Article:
1. Drawing in an archeological way three things: the space occupied by the architecture itself; the everyday life infrastructure, that is, furniture; and the elements that provide use to the furniture, those that humanize them.

2. Studying the impact in terms of occupancy, density and time. An archaeological GPS that subtly gets transformed by the passing of the hours and the collecting of objects, and sometimes their final destination. What we called earlier the objects-that-you-don’t-use-now-and-that-perhaps-won’t-be-used-anymore. How do they alter and reconfigure the space?

3. As a result, the project proposes the registration of these styles-modes-adjustments of life in an electronic file in order to observe their impact and make the design and use evident. Additionally, the project makes a 1:1 scale comparison of each unit: a rug-map, as if drawn by hand on the floor itself, recalling the images we have of when we did so as children on the street or sidewalk. It is, in the end, a recording as George Perec explains in Life A User’s Manual.

The project places the Unité d’habitation in Marseille, the Tlatelolco housing complex, the Mixcoac Towers, the CUPA and Unidad Esperanza under equal conditions, like it does with its authors: Le Corbusier, Mario Pani and Teodoro González de León. All are perhaps pieces of the same puzzle that builds and shows more faithfully what, perhaps, we should take more into account, how we domesticate the spaces.

Citing [furniture and interior designer] Clara Porset, “we could not impose the tenant to acquire the furniture that had been created specifically for his home, nor did we think about convincing him. Instead, we chose to instruct him about design in general, providing him with a culture of housing.”


This project has been developed with the support of FONCA (Fondo Nacional para la Cultura y las Artes) in Mexico.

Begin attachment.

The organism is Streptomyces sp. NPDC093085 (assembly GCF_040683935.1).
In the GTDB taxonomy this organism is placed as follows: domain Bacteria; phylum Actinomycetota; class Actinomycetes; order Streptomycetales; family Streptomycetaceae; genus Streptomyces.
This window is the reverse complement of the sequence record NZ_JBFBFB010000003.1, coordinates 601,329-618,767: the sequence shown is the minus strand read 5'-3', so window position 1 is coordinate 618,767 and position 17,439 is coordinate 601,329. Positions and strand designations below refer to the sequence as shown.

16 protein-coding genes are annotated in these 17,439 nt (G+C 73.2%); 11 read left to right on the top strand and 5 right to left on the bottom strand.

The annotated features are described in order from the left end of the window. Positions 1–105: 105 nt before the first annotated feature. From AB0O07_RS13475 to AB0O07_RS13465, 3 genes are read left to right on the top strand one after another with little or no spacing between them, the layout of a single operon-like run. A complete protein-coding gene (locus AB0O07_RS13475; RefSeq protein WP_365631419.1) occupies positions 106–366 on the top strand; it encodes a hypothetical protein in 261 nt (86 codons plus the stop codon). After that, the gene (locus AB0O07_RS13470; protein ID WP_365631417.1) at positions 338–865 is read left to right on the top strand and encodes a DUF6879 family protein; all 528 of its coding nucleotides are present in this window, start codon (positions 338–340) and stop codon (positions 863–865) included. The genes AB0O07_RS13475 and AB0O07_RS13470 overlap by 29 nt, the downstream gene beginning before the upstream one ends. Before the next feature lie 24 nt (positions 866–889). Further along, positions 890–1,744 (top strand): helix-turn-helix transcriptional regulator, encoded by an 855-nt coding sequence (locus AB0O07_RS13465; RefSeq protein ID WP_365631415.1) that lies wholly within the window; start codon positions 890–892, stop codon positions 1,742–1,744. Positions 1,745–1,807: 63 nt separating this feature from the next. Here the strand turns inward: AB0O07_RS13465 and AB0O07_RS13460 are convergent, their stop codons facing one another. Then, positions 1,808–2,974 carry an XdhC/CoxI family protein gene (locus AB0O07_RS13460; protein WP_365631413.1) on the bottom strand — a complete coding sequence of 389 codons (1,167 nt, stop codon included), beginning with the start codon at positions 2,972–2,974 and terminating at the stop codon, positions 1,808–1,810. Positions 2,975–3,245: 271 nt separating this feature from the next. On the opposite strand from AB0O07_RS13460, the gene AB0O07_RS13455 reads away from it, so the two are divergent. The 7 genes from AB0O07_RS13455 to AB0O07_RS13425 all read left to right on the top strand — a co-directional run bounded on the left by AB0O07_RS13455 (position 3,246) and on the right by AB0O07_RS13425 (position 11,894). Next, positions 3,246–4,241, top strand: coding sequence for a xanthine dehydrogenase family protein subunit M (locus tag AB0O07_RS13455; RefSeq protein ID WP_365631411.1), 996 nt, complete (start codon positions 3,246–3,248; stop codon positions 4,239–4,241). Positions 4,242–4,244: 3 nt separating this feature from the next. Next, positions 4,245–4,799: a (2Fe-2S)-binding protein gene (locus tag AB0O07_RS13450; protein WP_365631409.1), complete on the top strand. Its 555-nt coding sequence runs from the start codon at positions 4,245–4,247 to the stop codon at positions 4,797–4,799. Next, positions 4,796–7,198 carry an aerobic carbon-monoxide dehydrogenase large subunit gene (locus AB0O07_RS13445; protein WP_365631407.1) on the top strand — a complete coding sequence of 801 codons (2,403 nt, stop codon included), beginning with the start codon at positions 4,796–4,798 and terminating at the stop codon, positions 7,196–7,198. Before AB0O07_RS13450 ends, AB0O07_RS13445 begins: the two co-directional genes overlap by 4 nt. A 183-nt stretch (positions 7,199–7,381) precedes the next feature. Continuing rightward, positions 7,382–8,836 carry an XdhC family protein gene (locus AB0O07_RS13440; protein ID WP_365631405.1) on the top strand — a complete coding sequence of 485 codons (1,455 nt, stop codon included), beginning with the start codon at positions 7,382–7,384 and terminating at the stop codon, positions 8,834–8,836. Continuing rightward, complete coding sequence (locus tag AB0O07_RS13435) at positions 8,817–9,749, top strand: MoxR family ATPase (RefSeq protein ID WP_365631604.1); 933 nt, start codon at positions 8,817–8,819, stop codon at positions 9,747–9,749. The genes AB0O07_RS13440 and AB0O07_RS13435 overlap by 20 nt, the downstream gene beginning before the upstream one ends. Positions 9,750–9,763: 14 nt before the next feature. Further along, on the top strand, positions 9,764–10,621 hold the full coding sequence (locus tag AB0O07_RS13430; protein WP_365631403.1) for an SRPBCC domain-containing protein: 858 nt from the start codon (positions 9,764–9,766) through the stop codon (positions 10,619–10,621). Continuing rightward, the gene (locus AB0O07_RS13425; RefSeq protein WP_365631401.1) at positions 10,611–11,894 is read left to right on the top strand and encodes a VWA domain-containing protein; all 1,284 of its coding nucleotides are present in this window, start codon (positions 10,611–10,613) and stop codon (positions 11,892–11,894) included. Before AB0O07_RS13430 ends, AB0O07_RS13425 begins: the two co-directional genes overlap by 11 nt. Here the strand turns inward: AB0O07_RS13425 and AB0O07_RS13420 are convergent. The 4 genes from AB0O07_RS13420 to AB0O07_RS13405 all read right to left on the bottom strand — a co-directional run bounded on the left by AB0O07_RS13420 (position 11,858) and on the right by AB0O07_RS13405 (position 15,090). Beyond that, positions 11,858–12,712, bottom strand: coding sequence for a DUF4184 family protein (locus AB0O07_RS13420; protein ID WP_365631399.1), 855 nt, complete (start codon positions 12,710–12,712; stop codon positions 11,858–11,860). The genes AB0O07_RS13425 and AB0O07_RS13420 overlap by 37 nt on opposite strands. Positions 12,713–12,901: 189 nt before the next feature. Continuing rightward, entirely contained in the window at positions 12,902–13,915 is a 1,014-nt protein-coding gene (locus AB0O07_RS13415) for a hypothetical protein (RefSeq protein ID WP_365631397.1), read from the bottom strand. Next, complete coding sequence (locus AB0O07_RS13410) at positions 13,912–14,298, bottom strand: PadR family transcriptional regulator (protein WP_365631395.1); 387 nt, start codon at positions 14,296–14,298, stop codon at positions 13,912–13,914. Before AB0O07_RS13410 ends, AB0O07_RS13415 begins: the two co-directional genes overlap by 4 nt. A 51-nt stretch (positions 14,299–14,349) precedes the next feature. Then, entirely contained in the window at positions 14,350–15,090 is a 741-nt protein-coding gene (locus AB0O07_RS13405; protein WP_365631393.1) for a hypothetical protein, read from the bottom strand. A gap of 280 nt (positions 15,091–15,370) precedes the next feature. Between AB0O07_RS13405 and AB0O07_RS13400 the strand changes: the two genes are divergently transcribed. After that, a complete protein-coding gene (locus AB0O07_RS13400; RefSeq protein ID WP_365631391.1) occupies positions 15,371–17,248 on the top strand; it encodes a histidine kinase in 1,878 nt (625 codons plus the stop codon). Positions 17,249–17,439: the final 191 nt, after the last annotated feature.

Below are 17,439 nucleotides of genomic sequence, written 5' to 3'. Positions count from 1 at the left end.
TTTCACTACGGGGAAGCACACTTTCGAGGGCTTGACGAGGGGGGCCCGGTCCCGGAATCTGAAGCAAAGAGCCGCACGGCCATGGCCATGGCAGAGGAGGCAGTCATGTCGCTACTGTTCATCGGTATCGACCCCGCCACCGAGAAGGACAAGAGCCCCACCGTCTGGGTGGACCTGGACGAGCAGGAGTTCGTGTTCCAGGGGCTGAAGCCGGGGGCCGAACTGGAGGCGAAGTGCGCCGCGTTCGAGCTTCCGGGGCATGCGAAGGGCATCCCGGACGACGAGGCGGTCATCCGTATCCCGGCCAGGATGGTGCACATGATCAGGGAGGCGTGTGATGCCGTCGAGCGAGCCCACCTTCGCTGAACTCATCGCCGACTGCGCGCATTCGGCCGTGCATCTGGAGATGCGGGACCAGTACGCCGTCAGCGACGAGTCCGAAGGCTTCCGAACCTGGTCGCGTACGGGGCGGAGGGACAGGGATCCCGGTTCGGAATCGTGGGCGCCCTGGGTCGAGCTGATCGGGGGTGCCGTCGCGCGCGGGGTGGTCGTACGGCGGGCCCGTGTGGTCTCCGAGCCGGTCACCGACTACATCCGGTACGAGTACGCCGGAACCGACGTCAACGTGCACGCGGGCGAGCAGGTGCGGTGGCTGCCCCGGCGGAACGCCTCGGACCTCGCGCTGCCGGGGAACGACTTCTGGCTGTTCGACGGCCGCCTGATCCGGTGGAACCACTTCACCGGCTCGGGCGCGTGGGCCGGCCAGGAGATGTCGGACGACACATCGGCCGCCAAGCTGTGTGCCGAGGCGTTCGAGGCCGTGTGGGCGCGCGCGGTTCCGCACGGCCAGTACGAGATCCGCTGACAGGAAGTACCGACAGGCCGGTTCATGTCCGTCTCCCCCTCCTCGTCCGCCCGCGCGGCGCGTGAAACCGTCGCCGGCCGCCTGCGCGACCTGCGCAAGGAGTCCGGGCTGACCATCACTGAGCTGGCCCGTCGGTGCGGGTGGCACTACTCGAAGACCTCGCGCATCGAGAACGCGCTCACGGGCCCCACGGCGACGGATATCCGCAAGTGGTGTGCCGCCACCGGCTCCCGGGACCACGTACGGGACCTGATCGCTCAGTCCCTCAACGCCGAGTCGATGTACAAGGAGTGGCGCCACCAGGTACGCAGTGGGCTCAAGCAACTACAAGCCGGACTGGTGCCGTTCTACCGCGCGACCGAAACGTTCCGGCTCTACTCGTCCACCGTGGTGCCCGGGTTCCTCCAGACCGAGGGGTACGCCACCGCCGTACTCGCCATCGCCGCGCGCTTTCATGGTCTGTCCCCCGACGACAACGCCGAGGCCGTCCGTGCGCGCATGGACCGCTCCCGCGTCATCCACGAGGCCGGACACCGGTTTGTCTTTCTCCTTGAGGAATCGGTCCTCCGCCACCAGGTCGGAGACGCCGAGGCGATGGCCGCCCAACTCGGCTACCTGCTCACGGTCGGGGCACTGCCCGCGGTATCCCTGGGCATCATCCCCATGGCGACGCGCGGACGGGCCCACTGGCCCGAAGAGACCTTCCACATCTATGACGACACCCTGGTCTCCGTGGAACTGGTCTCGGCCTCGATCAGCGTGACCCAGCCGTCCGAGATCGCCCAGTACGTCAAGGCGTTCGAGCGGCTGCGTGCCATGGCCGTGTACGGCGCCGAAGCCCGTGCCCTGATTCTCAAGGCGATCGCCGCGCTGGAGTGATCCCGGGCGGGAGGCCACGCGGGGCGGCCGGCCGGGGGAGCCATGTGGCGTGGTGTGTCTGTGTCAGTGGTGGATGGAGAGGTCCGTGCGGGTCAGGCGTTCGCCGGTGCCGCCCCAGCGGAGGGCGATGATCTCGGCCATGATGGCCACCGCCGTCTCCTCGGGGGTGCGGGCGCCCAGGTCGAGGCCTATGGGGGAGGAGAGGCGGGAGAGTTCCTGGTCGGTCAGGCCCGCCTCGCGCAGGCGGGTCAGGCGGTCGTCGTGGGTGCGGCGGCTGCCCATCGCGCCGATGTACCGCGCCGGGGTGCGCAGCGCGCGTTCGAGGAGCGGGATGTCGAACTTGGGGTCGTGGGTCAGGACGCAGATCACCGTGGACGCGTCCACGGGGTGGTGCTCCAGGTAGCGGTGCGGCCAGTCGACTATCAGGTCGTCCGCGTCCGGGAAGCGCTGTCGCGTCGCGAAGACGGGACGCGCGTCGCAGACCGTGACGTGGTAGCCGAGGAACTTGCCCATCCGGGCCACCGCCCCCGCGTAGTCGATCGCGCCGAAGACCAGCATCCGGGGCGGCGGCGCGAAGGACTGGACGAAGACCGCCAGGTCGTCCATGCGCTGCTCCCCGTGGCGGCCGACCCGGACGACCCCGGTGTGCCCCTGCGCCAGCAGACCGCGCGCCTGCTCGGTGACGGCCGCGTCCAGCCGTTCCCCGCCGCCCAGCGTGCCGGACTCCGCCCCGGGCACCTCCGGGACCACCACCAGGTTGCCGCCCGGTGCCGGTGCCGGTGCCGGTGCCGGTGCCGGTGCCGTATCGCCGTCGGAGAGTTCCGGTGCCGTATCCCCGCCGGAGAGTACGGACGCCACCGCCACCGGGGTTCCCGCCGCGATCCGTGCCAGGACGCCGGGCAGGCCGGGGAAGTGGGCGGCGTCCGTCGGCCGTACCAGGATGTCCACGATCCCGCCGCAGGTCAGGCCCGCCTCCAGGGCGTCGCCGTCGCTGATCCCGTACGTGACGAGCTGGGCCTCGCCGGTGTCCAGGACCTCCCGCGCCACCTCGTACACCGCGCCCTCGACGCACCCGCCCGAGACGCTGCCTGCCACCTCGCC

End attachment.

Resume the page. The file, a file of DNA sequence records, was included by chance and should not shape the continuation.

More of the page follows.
CUPA (Conjunto Urbano Presidente Alemán), Mexico City, 1949
Mario Pani



CUPA elevations © Juan Carlos Tello



CUPA with walls and furniture © Juan Carlos Tello



CUPA without walls / with furniture © Juan Carlos Tello



CUPA without walls / without furniture © Juan Carlos Tello


900–910 Lake Shore Drive (Esplanade Apartment Buildings), Chicago, 1956
Ludwig Mies van der Rohe



900-910 Lake Shore Drive elevations © Juan Carlos Tello



900-910 Lake Shore Drive plans © Juan Carlos Tello



900-910 Lake Shore Drive elevations without walls / with furniture © Juan Carlos Tello


TLATELOLCO, Mexico City, 1964
Mario Pani



TLATELOLCO elevations © Juan Carlos Tello



TLATELOLCO with walls and furniture © Juan Carlos Tello



TLATELOLCO with walls and furniture © Juan Carlos Tello



TLATELOLCO without walls / without furniture © Juan Carlos Tello


Juan Carlos Tello is an architect and co-founder, along with Alejandro Hernández and Salvador Arroyo, of F 304, an architecture and design office based in Mexico City. He currently teaches at the Universidad Iberoamericana (since 1997), CENTRO (since 2005) and the ISAD in the city of Chihuahua (since 2011). | @jctvf304